When I was a young guy, I had disagreements with my family members over a number of things, but as I look back, none of those disagreements were major.

I did not like eating either rhubarb or stewed corn, so even under family pressure to eat these items, I never put them on my plate, so in the eyes of the adults, I was neglecting to eat foods that were “good for me.”

My mother believed I could learn to play the piano, but after two lessons, I told her I didn’t have the talent to play and that I wanted to quit. She gave me a lecture about commitment and said I would continue the lessons until I could play fairly well.

After the fourth lesson, the teacher told my mother that I was musically handicapped, and that to continue the lessons would be a waste of time and money.

This was also the story when I took art lessons. I told my mother that I had no artistic ability, but once again I heard the commitment speech. After the fifth lesson, however, the teacher agreed with me and I dropped the class.

When I was in seventh grade, I thought I should be able to stay up until 11 p.m. instead of 10 p.m. on both Friday and Saturday nights, but I lost this argument and didn’t bring it up again until I was a freshman in high school. At that point, my mother agreed and even let me stay up until midnight on Fridays.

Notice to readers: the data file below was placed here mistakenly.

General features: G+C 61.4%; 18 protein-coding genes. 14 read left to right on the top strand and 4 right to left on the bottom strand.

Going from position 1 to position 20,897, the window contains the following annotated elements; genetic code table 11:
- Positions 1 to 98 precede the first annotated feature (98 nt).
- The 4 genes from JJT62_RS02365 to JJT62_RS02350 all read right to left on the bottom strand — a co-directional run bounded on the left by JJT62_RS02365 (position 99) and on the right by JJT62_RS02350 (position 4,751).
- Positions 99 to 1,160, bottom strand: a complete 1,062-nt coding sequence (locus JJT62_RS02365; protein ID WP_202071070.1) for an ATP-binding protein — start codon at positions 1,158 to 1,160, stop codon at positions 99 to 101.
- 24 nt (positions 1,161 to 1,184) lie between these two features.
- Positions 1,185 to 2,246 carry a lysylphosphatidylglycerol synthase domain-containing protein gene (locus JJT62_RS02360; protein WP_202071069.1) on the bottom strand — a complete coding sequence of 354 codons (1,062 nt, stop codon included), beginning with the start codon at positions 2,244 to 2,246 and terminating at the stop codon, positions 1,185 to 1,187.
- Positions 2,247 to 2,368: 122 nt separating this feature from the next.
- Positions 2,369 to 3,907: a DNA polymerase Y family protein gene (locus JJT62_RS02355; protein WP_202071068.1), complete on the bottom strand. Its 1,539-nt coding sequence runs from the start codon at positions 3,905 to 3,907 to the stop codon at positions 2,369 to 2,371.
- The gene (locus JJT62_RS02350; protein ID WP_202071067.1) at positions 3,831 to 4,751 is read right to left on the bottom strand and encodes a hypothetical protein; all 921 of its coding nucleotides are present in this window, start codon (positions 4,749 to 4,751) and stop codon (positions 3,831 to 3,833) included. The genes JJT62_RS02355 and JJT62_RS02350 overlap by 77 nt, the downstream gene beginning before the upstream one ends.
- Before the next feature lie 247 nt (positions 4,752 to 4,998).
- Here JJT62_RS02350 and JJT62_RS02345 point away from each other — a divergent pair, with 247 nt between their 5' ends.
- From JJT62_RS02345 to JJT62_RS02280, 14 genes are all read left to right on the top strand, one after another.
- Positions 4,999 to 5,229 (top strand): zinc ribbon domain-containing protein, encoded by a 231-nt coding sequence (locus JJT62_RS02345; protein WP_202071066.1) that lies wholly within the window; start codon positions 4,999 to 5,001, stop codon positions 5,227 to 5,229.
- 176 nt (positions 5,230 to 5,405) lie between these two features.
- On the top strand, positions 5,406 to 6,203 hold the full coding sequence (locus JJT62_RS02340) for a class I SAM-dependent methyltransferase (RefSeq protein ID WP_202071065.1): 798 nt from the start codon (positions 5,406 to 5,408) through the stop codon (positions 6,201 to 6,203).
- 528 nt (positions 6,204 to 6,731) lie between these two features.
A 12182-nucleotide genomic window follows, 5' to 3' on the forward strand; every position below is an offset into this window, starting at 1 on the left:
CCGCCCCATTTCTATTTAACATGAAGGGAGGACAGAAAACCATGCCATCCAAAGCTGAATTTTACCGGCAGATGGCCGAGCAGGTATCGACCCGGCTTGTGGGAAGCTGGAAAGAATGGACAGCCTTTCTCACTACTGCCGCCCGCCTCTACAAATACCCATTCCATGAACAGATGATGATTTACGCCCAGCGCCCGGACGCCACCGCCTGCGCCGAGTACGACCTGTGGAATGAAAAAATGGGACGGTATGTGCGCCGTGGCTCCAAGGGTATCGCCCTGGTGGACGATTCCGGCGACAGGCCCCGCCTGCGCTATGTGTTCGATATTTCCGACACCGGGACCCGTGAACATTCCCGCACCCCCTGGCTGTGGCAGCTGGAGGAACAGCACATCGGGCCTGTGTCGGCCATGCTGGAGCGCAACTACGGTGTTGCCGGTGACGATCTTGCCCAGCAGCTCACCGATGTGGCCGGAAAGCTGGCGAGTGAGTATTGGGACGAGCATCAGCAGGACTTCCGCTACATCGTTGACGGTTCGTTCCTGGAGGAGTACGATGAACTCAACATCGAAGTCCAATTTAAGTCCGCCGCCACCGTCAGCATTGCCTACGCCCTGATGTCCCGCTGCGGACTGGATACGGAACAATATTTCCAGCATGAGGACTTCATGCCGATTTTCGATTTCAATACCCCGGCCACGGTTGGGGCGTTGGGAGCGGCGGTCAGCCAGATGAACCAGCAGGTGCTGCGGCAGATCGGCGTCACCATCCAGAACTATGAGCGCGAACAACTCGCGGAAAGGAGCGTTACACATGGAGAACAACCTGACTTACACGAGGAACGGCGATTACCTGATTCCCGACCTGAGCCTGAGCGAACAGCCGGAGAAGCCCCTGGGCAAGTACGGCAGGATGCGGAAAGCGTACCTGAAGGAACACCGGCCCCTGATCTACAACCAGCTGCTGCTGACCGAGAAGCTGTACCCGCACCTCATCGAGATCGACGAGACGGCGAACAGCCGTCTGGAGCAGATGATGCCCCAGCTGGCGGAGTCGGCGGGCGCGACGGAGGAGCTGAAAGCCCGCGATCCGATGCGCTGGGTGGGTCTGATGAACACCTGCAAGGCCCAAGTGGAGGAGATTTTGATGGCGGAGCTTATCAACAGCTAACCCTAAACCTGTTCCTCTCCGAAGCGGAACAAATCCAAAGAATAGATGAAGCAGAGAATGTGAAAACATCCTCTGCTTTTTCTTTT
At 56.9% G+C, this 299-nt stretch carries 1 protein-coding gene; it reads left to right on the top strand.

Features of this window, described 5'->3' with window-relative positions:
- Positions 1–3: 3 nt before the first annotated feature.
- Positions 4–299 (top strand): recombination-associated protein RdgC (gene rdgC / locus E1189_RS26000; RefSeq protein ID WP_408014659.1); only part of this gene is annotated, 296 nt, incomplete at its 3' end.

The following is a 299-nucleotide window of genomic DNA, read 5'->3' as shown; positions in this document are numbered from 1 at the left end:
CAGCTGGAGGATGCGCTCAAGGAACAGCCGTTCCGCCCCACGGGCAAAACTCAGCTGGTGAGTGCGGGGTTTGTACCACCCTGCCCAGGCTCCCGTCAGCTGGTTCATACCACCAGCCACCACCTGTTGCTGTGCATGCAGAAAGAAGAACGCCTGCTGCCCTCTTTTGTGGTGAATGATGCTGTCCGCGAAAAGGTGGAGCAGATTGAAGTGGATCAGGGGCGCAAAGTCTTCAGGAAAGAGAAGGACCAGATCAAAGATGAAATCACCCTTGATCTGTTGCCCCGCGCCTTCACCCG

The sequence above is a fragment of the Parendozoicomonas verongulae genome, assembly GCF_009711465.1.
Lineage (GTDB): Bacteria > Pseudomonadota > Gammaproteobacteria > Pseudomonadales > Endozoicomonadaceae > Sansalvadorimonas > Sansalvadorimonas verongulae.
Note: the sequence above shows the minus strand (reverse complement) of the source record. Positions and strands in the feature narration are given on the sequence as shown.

I thought I was being shorted on my allowance when I was in sixth grade. I received 50 cents per week, and I told the family that every kid I knew received at least a dollar. This, of course, was a lie, and my family knew it. I lost again.

When I turned 12, I cited the fact that it would now cost 50 cents admission to the Lake Theatre, and I wouldn’t be able to buy popcorn because I received fifty cents allowance.

This plea fell on deaf ears. In fact, I was told I shouldn’t go to the movies every weekend but instead I should save my money.

It wasn’t until I was 15 that my allowance was raised to $2 per week with the understanding that I would have an extra chore to do from time to time.

I was really happy when I turned 16 and got a part-time job that paid $20 per week.

My family didn’t like some of my friends, so we squabbled over that topic too. They said Charlie was a sneak, Richie was loony, and Eric was mean (true).

Actually, I didn’t like a few of their friends, either, but I kept quiet about that.

The last item of dissent dealt with clothing.

There was a dress code at the high school, and if I remember correctly, it stated that the boys were to wear chino pants, belts, shirts with collars and no gym shoes.

My mother thought this rule was wonderful, and I didn’t argue, but then my grandmother said I should wear a necktie to school every day.

This idea was dropped, but I did wear black (spit-shined) shoes with black laces and black socks every school day.

I survived, of course, and when I graduated from high school, I was accepted as a responsible member of the household and was treated as an adult.

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